Apr 07, 2011 — 5 comments
German born photographer Jan Leonardo Wöllert uses light art performance to create the unique look that has made him famous overseas. This form of photography uses carefully choreographed light painting to create visual stunning images.
The top commercial photographers are amongst the highest paid in the business. In this video we follow photographer Dave Hill as he assembles a cast of many and a veritable battery of lights, wireless slaves, tripods, computers and cameras to produce a photo advertisement for the Ford Fusion.
HDR photography might not be for everyone–Kai, for example–but, that’s not keeping him from making a fun video introduction to the basics of the technique.
While studying painting, he came to the realization that he instead preferred to express himself through performance art and photography. He ultimately decided to leave school to develop a way in which he could combine the two, creating a medium that is, both, a little mind bending and gravity defying.
Although traveling provides an awesome opportunity to capture memorable photos, few people want to cover the risk of damage to his/her photography equipment while on the go. So have these tips to ensure your photography equipment’s safety.
Koto Bolofo takes the time to share his personal motivations in the following video, a behind the scenes look into the world of fashion photography.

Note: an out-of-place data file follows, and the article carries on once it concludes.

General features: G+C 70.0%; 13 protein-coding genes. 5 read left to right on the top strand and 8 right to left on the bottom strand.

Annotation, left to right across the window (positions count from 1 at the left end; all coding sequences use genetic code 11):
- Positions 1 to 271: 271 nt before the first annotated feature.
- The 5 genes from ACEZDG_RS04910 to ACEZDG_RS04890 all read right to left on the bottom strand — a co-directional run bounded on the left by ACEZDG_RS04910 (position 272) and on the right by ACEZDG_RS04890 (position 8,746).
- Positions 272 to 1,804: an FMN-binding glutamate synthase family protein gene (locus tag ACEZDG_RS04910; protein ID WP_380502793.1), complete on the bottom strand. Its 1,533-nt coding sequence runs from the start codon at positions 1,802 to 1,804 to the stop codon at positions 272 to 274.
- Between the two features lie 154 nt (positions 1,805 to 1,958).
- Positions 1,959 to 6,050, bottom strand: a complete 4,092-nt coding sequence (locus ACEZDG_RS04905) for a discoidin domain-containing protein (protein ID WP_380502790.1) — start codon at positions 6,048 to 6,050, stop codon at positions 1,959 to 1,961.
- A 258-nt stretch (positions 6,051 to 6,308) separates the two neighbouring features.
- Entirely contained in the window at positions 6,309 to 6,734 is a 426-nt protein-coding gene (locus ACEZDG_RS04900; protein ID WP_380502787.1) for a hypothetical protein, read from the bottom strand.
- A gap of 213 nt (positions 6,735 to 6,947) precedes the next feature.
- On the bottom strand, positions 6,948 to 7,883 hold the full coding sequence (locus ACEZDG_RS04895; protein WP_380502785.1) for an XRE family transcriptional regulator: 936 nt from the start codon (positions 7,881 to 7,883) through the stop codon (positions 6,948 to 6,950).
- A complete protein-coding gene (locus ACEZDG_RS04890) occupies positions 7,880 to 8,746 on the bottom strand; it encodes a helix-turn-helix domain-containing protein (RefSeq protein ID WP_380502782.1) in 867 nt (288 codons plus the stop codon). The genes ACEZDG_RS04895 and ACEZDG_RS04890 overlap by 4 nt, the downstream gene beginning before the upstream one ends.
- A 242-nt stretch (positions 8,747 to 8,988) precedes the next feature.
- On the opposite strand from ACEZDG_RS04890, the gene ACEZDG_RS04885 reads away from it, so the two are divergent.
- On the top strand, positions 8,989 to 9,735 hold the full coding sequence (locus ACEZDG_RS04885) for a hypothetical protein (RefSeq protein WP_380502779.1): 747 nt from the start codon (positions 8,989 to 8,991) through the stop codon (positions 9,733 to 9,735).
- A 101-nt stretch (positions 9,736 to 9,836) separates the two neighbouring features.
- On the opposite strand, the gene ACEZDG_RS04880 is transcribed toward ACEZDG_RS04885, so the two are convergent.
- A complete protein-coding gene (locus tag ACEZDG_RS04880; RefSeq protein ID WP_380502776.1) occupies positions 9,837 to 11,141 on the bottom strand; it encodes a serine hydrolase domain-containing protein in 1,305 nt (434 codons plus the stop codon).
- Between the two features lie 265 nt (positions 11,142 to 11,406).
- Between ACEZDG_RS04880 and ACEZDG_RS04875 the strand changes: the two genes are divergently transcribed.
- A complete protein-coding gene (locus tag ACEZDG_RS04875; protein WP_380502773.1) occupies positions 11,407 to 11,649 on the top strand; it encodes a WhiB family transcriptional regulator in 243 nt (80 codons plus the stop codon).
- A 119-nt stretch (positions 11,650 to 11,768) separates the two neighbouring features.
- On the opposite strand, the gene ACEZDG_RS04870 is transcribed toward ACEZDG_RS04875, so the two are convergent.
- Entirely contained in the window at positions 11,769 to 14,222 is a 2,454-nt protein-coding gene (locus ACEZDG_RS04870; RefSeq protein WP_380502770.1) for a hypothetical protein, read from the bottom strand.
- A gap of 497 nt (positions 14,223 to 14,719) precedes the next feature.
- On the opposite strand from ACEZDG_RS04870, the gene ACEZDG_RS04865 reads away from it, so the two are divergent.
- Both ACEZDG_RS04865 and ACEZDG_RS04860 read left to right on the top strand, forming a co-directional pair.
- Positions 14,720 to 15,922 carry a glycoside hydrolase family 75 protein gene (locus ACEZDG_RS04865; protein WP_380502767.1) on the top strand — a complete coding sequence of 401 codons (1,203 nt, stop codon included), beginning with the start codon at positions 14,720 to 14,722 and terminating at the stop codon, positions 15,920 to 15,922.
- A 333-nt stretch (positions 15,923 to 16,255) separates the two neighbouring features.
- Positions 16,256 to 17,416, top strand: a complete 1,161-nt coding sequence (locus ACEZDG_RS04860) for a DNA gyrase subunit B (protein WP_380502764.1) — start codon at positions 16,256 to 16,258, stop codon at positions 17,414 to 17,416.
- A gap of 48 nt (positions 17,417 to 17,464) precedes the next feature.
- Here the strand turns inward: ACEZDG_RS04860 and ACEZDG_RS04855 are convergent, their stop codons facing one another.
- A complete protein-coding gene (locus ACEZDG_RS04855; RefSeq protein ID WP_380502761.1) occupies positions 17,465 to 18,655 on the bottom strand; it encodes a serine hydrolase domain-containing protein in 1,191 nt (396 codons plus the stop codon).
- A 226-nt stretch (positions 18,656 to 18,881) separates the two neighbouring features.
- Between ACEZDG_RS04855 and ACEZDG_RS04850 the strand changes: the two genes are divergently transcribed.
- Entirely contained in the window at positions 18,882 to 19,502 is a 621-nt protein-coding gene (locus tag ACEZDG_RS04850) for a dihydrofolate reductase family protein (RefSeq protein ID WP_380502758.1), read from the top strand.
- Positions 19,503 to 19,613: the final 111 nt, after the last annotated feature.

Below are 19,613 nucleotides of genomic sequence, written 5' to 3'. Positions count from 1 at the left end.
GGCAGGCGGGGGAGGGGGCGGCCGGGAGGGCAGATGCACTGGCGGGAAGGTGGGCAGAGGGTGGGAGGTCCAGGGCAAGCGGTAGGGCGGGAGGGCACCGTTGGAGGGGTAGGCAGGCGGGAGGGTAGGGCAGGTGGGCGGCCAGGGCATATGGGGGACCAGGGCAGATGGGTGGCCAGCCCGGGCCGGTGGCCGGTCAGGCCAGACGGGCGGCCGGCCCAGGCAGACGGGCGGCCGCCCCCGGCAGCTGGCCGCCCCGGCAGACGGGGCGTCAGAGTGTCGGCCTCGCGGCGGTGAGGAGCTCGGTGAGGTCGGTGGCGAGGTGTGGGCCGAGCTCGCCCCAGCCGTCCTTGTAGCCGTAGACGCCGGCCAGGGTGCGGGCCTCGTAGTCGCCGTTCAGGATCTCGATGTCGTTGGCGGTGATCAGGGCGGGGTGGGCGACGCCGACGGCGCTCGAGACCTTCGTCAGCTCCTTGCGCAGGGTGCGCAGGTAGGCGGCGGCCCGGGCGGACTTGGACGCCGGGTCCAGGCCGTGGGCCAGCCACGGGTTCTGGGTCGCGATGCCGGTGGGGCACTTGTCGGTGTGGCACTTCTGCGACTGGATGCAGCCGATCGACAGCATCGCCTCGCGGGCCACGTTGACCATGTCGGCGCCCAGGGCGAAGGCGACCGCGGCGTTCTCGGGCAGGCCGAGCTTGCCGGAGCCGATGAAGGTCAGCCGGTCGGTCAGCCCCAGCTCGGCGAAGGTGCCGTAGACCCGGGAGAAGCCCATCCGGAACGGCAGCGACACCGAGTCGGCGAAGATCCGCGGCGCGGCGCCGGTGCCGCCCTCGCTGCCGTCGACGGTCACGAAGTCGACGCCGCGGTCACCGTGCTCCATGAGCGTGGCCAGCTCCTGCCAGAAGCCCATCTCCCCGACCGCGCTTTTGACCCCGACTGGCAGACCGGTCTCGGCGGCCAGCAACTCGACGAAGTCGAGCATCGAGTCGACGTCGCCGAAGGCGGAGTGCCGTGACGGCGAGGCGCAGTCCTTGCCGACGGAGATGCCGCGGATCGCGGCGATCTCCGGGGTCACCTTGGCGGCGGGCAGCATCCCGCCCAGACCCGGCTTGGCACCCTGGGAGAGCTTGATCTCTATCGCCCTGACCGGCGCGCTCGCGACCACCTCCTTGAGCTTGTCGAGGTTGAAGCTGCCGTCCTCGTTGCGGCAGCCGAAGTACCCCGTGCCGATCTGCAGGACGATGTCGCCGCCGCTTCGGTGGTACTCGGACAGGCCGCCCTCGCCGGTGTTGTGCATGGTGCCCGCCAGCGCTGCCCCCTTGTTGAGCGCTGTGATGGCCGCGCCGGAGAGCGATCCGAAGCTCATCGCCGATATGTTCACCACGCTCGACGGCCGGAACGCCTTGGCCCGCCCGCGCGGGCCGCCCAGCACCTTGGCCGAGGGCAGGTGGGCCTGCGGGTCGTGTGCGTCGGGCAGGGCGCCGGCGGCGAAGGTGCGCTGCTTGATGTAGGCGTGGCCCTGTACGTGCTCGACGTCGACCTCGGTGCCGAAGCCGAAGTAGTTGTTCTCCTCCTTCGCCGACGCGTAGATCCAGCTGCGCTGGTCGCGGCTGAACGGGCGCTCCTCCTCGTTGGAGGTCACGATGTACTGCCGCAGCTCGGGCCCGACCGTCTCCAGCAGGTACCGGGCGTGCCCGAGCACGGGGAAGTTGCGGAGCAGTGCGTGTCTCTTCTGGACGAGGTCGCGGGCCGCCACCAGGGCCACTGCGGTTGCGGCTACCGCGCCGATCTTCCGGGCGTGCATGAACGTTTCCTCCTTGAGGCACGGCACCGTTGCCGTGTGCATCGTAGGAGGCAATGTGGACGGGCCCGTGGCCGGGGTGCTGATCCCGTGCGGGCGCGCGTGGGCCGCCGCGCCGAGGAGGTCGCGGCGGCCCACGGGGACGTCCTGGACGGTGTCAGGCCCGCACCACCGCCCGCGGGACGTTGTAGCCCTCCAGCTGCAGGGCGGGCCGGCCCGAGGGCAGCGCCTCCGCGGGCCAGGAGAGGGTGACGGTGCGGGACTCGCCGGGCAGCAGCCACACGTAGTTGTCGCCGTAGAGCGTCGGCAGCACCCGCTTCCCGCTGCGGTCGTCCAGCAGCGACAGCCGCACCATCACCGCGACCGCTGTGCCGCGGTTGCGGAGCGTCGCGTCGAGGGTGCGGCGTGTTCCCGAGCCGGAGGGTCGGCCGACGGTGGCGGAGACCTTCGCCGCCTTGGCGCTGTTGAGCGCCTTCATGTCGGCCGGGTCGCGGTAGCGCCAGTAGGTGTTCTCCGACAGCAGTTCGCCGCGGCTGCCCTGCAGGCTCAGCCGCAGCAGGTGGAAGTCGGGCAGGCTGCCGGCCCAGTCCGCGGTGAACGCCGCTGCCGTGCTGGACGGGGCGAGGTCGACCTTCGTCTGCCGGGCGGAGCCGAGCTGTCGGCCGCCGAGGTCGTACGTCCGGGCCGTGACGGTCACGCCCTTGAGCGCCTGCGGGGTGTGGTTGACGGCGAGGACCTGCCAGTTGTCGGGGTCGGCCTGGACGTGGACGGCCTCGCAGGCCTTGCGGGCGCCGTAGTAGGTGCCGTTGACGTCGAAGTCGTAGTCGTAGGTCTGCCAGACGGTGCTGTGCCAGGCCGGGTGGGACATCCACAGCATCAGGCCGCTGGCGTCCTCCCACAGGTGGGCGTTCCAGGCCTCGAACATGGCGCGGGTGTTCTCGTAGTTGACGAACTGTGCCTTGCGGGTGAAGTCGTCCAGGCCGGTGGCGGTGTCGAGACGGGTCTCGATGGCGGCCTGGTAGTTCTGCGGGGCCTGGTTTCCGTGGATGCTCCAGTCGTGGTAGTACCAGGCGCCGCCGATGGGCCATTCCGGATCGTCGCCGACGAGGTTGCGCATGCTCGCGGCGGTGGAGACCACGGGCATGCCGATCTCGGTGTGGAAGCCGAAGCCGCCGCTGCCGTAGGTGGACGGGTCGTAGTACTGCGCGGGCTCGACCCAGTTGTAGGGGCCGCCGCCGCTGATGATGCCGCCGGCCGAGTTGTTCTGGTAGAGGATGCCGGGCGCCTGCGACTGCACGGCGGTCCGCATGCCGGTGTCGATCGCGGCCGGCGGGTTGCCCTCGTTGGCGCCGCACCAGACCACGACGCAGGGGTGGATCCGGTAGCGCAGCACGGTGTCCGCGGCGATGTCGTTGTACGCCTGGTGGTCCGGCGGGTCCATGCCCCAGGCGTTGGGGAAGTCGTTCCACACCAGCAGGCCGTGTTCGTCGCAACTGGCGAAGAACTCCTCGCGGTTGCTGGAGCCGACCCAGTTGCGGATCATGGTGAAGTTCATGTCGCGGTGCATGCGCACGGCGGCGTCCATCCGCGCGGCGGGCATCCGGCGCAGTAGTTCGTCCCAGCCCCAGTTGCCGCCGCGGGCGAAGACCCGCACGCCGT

A new version of Photoshop means new tricks and tools we can use to edit our photographs. Unfortunately, that also means more information we have to learn about the already complicated software.
Octodome, Octobox, Octobank…Whatever you happen to call the eight-sided lighting modifier one thing remains the same: the variety of lighting effects you can achieve by using one. If you are familiar with using a standard softbox then you’ll probably be able to make the transition to the Octodome pretty easily. In the video below, Jay P. Morgan, breaks down the differences between the modifiers and how to use them to get any number of light patterns.
As fundamental as it is to our photography, light remains a mystery to many of us. We know good light, we know bad light and we know how this effects our images but do we truly understand light?
There is no doubt about it that collecting an arsenal of studio lighting is a very costly adventure. But, who’s to say you can’t get professional results using light strips that you have built yourself? As Joe Edelman outlines in his two part video series, even those with no carpentry skills can whip up some great lighting at a fraction of the price. Take a look, it’s easier to do than you might think:
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